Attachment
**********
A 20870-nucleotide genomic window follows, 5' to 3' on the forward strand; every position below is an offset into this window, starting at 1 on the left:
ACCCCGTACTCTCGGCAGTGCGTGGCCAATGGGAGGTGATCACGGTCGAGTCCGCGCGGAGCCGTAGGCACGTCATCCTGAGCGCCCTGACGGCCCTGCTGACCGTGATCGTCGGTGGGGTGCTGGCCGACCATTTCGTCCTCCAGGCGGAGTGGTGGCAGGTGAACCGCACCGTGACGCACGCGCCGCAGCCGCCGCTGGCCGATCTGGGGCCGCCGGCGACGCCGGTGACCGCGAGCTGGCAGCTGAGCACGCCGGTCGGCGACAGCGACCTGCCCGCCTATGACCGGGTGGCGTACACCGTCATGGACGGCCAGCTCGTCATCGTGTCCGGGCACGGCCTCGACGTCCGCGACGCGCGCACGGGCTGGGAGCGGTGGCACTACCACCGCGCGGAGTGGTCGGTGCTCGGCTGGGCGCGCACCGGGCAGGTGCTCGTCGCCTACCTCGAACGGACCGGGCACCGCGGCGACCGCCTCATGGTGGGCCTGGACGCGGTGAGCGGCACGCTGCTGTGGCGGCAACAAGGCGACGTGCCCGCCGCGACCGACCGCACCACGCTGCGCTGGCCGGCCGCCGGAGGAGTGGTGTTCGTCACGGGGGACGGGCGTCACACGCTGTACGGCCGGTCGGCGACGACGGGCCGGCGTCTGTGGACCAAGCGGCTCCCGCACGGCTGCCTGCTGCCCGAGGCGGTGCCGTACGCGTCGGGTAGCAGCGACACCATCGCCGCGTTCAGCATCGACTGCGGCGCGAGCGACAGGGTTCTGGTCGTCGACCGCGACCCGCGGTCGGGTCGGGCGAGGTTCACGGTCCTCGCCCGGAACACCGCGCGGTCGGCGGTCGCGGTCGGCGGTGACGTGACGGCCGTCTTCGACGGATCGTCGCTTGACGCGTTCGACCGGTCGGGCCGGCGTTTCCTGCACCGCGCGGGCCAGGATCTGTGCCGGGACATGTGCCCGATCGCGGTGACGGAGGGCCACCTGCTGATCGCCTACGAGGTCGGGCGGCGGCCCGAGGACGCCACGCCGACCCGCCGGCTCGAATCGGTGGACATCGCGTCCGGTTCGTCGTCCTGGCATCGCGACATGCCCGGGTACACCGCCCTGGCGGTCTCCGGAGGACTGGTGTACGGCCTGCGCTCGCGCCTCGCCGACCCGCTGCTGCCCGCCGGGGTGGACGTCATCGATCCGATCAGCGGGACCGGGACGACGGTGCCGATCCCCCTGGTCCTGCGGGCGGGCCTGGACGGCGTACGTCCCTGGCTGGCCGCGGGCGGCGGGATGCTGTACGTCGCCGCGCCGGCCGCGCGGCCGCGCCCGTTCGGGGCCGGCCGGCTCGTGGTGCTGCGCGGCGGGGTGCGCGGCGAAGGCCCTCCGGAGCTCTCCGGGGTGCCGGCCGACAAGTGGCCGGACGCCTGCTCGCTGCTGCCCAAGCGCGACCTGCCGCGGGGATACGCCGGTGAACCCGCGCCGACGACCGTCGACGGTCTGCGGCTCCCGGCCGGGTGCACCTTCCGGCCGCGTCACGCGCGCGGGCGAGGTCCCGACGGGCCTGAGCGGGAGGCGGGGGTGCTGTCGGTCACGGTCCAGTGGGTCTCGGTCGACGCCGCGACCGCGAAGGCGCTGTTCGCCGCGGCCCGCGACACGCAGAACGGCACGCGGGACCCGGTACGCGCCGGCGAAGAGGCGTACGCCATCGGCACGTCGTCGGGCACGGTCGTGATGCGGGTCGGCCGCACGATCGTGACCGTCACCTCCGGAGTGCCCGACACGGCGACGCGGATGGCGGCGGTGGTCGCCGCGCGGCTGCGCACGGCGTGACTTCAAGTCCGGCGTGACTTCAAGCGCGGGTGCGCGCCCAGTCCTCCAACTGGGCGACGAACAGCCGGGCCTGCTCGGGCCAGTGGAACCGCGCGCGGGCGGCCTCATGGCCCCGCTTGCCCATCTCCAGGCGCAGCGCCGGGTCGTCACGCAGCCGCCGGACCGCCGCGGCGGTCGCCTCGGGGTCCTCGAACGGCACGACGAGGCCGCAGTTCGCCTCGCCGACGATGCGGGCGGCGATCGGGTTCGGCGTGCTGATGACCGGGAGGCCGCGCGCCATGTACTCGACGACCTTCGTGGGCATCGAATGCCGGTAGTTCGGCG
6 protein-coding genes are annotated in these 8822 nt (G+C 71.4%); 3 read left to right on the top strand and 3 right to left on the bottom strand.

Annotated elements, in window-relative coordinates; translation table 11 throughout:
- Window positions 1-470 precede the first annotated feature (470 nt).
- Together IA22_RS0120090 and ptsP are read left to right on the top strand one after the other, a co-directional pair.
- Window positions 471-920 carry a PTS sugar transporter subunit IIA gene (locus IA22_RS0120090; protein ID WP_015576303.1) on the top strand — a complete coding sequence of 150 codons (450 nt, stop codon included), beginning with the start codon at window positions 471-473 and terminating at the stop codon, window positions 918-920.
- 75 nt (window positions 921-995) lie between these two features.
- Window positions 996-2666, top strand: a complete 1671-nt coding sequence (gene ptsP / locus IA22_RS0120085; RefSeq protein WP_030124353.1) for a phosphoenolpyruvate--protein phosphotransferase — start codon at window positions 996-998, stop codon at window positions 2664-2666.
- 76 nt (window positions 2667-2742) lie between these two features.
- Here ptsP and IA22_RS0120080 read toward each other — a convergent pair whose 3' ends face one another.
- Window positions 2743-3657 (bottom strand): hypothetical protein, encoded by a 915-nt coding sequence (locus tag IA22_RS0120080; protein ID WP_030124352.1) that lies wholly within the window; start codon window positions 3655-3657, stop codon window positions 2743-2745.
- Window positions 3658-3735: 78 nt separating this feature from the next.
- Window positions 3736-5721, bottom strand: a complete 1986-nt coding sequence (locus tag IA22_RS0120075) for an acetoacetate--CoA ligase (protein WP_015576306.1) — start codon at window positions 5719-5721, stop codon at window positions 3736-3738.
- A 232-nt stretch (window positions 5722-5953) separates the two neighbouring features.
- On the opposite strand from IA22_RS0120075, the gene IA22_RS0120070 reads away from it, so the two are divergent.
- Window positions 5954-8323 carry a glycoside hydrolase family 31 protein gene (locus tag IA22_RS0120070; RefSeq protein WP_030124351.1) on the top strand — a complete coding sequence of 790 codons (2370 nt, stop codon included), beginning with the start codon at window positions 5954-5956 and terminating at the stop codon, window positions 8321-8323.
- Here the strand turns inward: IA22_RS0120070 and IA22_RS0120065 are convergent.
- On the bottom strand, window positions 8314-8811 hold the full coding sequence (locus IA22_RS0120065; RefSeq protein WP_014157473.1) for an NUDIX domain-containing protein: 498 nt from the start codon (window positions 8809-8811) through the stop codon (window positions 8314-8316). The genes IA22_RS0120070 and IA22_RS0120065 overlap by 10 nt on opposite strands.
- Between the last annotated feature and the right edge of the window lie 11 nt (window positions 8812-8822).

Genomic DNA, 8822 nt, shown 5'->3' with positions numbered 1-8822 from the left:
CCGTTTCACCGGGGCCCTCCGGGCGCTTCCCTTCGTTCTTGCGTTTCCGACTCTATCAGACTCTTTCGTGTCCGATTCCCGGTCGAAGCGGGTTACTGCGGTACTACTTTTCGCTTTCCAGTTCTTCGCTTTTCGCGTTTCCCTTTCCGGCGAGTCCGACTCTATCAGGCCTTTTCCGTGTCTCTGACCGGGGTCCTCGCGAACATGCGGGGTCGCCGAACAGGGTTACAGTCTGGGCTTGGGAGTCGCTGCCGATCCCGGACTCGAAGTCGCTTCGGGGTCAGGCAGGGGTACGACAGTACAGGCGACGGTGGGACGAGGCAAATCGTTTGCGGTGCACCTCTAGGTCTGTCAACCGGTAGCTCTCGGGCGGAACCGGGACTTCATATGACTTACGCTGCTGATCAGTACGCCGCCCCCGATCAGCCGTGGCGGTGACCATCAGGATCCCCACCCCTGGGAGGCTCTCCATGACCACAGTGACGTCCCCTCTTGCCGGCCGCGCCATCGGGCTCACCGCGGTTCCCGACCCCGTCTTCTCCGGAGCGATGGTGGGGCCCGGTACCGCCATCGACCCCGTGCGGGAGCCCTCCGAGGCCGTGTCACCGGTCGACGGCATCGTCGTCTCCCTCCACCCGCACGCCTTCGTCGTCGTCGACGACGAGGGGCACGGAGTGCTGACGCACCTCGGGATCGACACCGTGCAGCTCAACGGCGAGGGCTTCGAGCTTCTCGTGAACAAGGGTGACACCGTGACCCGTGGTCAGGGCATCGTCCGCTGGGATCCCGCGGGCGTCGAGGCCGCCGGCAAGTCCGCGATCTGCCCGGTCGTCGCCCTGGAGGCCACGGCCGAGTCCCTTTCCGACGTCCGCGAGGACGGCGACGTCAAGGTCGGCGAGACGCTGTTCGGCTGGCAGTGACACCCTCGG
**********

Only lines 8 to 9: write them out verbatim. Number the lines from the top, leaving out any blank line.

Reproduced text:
- 75 nt (window positions 921-995) lie between these two features.
- Window positions 996-2666, top strand: a complete 1671-nt coding sequence (gene ptsP / locus IA22_RS0120085; RefSeq protein WP_030124353.1) for a phosphoenolpyruvate--protein phosphotransferase — start codon at window positions 996-998, stop codon at window positions 2664-2666.